The Lost Art of Masculinity.

Via on Aug 10, 2010

Father and son surf lesson in Morro Bay, CA 12 of 12

In the heart of the divorce boom (starting in the ‘60s, peaking in the ‘70s) a generation of women ended up parenting (mostly) solo, and a generation of boys ended up being raised (mostly) without a positive father figure, if they had one at all.

Maybe it was partially a reaction to “women’s lib” that led men to feel less-than-needed. And maybe it was the grey flannel rebellion, personified by the whining tone of the dissatisfaction of the Playboy Men of the ‘50s, that led women to feel fed up enough to stand up and say, “To hell with this!”

How far back this winding battle for self-actualization as war-of-the-sexes goes is a question that can’t be answered. But irrefutably, while entirely necessary, the attempt towards a leveling of the playing field has resulted in some serious casualties.

In the absence of a paternal figure, an inadvertent, angry, faux matriarchy emerged; one that was bound by the confines of the walls of the home, because outside of the home all the old rules still applied.

But in the home, woman ruled. Boys (and girls) grew up with women, angry women, women who were (righteously) angry at men, as the alpha and omega of their young lives. The mother became the sole ruler of the world that is childhood.

A generation of men really did fuck up. They left, fucked around, used women and dumped them. Fathers bailed, leaving an abscess as often as an absence.

And the absence of men, of good men, of real men, of responsible men, left a nasty taste not only in the mouths of overwhelmed mothers, but of boys raised in a world of righteously angry women.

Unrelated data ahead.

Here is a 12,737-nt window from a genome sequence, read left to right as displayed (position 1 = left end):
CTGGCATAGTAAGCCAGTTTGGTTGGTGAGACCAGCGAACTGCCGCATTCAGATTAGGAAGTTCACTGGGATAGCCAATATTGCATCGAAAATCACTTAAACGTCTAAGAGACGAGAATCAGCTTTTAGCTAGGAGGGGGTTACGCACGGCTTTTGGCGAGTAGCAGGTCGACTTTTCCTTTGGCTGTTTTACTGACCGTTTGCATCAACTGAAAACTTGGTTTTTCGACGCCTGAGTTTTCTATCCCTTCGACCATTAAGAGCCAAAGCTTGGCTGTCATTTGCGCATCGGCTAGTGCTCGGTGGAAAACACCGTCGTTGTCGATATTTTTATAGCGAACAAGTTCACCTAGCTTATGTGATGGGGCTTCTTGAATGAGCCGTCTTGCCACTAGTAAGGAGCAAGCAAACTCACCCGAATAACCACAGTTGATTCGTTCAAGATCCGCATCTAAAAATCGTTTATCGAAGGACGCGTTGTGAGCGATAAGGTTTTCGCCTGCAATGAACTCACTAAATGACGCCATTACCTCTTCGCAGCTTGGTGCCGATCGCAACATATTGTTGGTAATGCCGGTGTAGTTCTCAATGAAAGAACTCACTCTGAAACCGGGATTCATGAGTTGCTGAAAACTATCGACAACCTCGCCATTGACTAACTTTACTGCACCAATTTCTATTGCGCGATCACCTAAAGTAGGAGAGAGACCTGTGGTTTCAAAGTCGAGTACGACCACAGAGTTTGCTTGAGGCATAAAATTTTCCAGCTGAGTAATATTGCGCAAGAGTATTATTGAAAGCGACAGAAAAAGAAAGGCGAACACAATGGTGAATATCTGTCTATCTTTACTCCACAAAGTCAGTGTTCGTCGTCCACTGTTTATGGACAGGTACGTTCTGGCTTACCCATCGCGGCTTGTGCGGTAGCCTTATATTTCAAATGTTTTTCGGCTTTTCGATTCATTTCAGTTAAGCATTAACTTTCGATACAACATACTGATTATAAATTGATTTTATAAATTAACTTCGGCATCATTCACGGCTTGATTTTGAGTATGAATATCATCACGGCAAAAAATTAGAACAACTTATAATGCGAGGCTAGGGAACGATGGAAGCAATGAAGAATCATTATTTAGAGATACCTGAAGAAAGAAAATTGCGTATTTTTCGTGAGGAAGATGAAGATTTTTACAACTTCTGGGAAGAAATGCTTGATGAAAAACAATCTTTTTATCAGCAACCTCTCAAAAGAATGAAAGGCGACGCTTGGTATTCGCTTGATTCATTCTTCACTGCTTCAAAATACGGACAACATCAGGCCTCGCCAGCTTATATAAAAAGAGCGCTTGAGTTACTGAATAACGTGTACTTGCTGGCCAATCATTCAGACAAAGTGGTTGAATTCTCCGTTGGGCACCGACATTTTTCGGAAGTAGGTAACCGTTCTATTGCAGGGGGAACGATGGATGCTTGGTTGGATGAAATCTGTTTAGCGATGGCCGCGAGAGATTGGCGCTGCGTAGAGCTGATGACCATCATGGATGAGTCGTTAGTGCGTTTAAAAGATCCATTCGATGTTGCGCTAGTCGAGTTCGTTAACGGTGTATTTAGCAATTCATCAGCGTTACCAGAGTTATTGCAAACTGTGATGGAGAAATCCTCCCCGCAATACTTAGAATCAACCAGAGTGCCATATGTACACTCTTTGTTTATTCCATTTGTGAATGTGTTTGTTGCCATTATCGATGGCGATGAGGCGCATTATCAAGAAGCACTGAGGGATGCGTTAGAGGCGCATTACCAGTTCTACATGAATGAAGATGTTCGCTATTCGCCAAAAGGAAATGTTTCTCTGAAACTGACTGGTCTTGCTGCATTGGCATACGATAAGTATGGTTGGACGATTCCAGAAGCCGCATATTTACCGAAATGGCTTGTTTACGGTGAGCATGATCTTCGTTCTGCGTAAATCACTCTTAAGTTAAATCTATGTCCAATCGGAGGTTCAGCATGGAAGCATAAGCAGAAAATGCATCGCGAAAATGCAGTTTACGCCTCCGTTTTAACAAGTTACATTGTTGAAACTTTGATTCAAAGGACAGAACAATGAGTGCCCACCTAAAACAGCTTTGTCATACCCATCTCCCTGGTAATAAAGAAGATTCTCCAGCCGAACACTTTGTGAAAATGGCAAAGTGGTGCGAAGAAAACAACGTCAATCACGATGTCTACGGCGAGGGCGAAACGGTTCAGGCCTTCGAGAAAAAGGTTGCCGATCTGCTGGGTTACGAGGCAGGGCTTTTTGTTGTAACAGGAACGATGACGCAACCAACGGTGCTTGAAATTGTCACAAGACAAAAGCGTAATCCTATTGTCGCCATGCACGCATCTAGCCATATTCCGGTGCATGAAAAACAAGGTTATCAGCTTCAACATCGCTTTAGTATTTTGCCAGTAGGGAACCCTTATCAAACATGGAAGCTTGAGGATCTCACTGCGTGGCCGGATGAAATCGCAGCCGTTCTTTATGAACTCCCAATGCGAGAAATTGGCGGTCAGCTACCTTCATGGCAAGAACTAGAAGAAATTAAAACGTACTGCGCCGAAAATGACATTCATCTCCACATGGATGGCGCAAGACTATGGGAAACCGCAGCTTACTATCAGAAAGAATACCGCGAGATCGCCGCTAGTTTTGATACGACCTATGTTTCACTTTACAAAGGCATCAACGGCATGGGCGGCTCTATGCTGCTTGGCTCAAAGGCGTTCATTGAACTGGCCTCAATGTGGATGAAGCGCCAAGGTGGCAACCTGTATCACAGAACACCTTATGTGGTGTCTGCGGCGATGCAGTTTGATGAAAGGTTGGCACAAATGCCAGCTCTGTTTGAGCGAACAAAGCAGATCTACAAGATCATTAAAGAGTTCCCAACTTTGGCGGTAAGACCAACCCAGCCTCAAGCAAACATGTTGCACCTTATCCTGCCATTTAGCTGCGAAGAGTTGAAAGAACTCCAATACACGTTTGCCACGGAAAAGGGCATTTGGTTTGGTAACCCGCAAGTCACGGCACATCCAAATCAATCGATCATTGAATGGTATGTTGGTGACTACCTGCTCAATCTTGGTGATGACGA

This group of boys would grow into men. Men who still had a bad taste in their mouths. A bad taste about men. Which is hard to live with; especially if you’re a man.

For these reasons and more, a generation (or three) of sensitive and careful men have had to struggle to reclaim their man-parts. And the women of that same generation have had to cultivate the ability to trust men who, themselves, don’t trust men.

The struggle goes on.

As women have defined and redefined feminism, femininity, the feminine, men have seemingly struggled to keep their heads above water in the shifting tides of what it means to find equality. We’ve all had to learn that equal does not mean the same, that sharing responsibility and control means both men and women can be strong and vulnerable, and that there are things – some perhaps genetic, but most almost certainly social conditioning – that women want, and things that men need to step up to.

Vive la différence!

These desired things have come as a surprise to a generation of women who were raised with slogans like, “A woman needs a man like a fish needs a bicycle” batted around. But under the stratum of fear and distrust lies a substrata of desire.